WSWS Arts Editor David Walsh will speak at San Diego State University on the retrograde trends that evaluate art based on concepts like “white privilege” and “cultural appropriation.”
San Diego Latino Film Festival—Part 2
By Kevin Martinez and Toby Reese, 6 April 2017
Films from Ecuador, Mexico, Colombia and the Dominican Republic were shown at the festival, including a tense political drama, a dialogue-free drama and two documentaries.
By Joanne Laurier, 5 April 2017
The Zookeeper’s Wife recounts the true story of the rescue of Jews from the Warsaw Ghetto during the Nazi invasion of Poland that began in 1939.
San Diego Latino Film Festival—Part 1
By Kevin Martinez and Toby Reese, 3 April 2017
The festival screened films from Mexico, Cuba, Spain, Venezuela, Colombia, Canada, Argentina, Chile, Ecuador, Puerto Rico, Peru, Honduras, Brazil, the US and other countries.
By Kevin Martinez and Toby Reese, 3 April 2017
The WSWS conducted an interview with Mexican film director Jose Ramon Pedroza.
Once again on Dana Schutz’s painting of Emmett Till: The New York Times intervenes to preserve identity politics
By David Walsh, 31 March 2017
The media establishment clearly senses that in the case of the Schutz painting in the Whitney Biennial, the identity politics zealots may have overstepped the bounds.
Lyrical and left-wing film
By Joanne Laurier, 29 March 2017
A viewing of Nicholas Ray’s iconic 1948 film They Live by Night is a refreshing antidote to the current trivia, social indifference and identity politics.
By Hiram Lee, 28 March 2017
With Get Out, Jordan Peele has said he wanted to make a film to “combat the lie that America had become post-racial.” The monster at the heart of this horror film is racism itself.
By David Walsh, 24 March 2017
The current campaign being waged against Open Casket, white artist Dana Schutz’s painting of murdered black youth Emmett Till, on racialist grounds is thoroughly reactionary.
Thomas Jefferson and Ben Franklin museums in Philadelphia closed by Trump administration hiring freeze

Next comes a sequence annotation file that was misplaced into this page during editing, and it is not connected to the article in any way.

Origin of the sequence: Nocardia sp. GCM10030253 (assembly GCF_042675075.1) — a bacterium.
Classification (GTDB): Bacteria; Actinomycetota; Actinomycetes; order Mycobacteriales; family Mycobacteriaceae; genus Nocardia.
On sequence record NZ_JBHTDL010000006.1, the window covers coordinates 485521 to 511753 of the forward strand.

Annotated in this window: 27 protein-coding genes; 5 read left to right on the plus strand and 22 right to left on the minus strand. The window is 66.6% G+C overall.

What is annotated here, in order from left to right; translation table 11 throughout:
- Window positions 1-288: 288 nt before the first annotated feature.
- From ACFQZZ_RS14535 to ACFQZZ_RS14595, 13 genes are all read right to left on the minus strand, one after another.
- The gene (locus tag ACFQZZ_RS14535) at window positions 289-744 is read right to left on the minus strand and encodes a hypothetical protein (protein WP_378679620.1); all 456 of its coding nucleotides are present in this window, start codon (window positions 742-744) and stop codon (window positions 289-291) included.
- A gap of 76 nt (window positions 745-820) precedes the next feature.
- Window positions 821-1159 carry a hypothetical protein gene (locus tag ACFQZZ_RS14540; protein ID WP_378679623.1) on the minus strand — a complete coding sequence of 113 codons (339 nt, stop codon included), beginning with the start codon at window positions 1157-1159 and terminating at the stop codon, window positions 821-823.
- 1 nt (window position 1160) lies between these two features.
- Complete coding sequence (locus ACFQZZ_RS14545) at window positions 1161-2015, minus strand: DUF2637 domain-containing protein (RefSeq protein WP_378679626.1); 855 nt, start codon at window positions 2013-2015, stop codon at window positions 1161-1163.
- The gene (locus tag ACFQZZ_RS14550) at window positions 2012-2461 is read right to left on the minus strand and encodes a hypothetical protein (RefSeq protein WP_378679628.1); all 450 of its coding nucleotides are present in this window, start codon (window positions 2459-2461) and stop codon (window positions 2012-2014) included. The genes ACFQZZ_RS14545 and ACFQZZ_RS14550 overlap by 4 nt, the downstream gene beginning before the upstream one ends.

By Douglas Lyons, 23 March 2017
The Trump administration’s hiring freeze and threatened budget cuts prompted the National Park Service to close the historic attractions.
By Hiram Lee, 23 March 2017
It would be difficult to overstate Berry’s influence on American popular music in the second half of the 20th century. Perhaps more than any other artist in the genre, he defined the sound of rock ’n’ roll.
By Clara Weiss, 21 March 2017
American novelist John Steinbeck, together with famed Hungarian-born war photographer Robert Capa, visited the Soviet Union in 1947 on the very eve of the Cold War.
By Jason Melanovski, 18 March 2017
Russophobia and historical misrepresentation abound in George Mendeluk’s pseudo-historical drama.
By Joanne Laurier and David Walsh, 17 March 2017
British filmmaker Margy Kinmonth is out of her depth in her documentary about Russian avant-garde art.
By Fred Mazelis, 11 March 2017
A new documentary shows the impact of decades of Israeli occupation of the West Bank on the Zionist state.
67th Berlin International Film Festival—Part 3
By Bernd Reinhardt, 9 March 2017
The dramatic social and political developments of the past several years were evidently not high on the German filmmakers’ agenda.
By Clara Weiss, 6 March 2017
In a profoundly moving, intimate and disturbing way, Joshua Oppenheimer’s film deals with the long-lasting and devastating impact of the mass murder of up to one million Communists and suspected Communists.
67th Berlin International Film Festival--Part 2
By Bernd Reinhardt, 4 March 2017
The debut film of Étienne Comar focuses on the year 1943, when the Nazis tried unsuccessfully to convince Django Reinhardt to undertake a tour of fascist Germany.
A contribution on art and identity politics
By Steven Brust, 3 March 2017
The comment by fantasy and science fiction writer Steven Brust is a response to the effort to restrict art and literature according to the dictates of racial and gender politics.
By David Walsh, 28 February 2017
The 89th Academy Awards ceremony, held Sunday at the Dolby Theatre in Hollywood, was an even more complex and peculiar affair than usual.
By Hiram Lee, 27 February 2017
Indie rock veterans The Flaming Lips have returned with a new album of mostly detached psychedelia.
Russian revolutionary art exhibition in London excises Trotsky—and, more generally, historical truth
Revolution: Russian Art 1917–1932
By Paul Mitchell, 25 February 2017
Curator Natalia Murray’s aim in the Royal Academy exhibition is to pour scorn on and discredit the 1917 October Revolution and to combat the contemporary impact of the works it inspired.
By Joanne Laurier, 23 February 2017
Set in ancient China, Zhang Yimou’s new work is a visually arresting, large-scale action film undermined by its general cartoonishness.
By Richard Phillips and Linda Tenenbaum, 22 February 2017
Today, the ruling elites regard genuinely critical and creative voices with suspicion or outright hostility.
By Fred Mazelis, 20 February 2017
A late 19th century composer who has some detractors gets his big moment at Carnegie Hall.
By Kevin Martinez, 17 February 2017
Renowned for playing outsiders and “commoners,” British actor John Hurt died January 25, three days after his 77th birthday.